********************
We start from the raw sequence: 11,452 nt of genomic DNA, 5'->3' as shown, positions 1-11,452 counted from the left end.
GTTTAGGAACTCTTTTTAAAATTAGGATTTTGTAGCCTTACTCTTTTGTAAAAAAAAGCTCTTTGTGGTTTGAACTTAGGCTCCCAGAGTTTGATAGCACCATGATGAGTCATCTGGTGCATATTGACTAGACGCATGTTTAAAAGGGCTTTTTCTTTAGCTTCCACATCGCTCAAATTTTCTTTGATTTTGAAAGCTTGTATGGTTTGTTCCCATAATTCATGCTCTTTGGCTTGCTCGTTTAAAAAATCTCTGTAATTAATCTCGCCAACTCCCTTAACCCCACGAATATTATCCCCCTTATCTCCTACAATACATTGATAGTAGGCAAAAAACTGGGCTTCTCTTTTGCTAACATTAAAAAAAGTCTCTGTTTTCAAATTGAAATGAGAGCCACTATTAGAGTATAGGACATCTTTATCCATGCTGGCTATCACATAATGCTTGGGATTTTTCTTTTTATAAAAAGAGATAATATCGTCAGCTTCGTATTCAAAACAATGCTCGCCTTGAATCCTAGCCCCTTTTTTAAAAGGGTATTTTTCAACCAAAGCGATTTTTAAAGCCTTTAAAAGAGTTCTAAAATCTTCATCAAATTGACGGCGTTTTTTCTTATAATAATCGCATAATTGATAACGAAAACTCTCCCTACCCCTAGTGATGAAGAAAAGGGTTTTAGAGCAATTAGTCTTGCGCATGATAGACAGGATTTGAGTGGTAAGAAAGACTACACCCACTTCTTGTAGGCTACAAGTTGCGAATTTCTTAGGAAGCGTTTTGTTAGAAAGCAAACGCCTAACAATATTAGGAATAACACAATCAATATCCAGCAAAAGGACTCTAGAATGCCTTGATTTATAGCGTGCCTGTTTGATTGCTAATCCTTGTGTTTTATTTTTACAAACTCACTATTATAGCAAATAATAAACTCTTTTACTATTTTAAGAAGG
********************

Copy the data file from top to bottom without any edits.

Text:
We start from the raw sequence: 11,452 nt of genomic DNA, 5'->3' as shown, positions 1-11,452 counted from the left end.
GTTTAGGAACTCTTTTTAAAATTAGGATTTTGTAGCCTTACTCTTTTGTAAAAAAAAGCTCTTTGTGGTTTGAACTTAGGCTCCCAGAGTTTGATAGCACCATGATGAGTCATCTGGTGCATATTGACTAGACGCATGTTTAAAAGGGCTTTTTCTTTAGCTTCCACATCGCTCAAATTTTCTTTGATTTTGAAAGCTTGTATGGTTTGTTCCCATAATTCATGCTCTTTGGCTTGCTCGTTTAAAAAATCTCTGTAATTAATCTCGCCAACTCCCTTAACCCCACGAATATTATCCCCCTTATCTCCTACAATACATTGATAGTAGGCAAAAAACTGGGCTTCTCTTTTGCTAACATTAAAAAAAGTCTCTGTTTTCAAATTGAAATGAGAGCCACTATTAGAGTATAGGACATCTTTATCCATGCTGGCTATCACATAATGCTTGGGATTTTTCTTTTTATAAAAAGAGATAATATCGTCAGCTTCGTATTCAAAACAATGCTCGCCTTGAATCCTAGCCCCTTTTTTAAAAGGGTATTTTTCAACCAAAGCGATTTTTAAAGCCTTTAAAAGAGTTCTAAAATCTTCATCAAATTGACGGCGTTTTTTCTTATAATAATCGCATAATTGATAACGAAAACTCTCCCTACCCCTAGTGATGAAGAAAAGGGTTTTAGAGCAATTAGTCTTGCGCATGATAGACAGGATTTGAGTGGTAAGAAAGACTACACCCACTTCTTGTAGGCTACAAGTTGCGAATTTCTTAGGAAGCGTTTTGTTAGAAAGCAAACGCCTAACAATATTAGGAATAACACAATCAATATCCAGCAAAAGGACTCTAGAATGCCTTGATTTATAGCGTGCCTGTTTGATTGCTAATCCTTGTGTTTTATTTTTACAAACTCACTATTATAGCAAATAATAAACTCTTTTACTATTTTAAGAAGG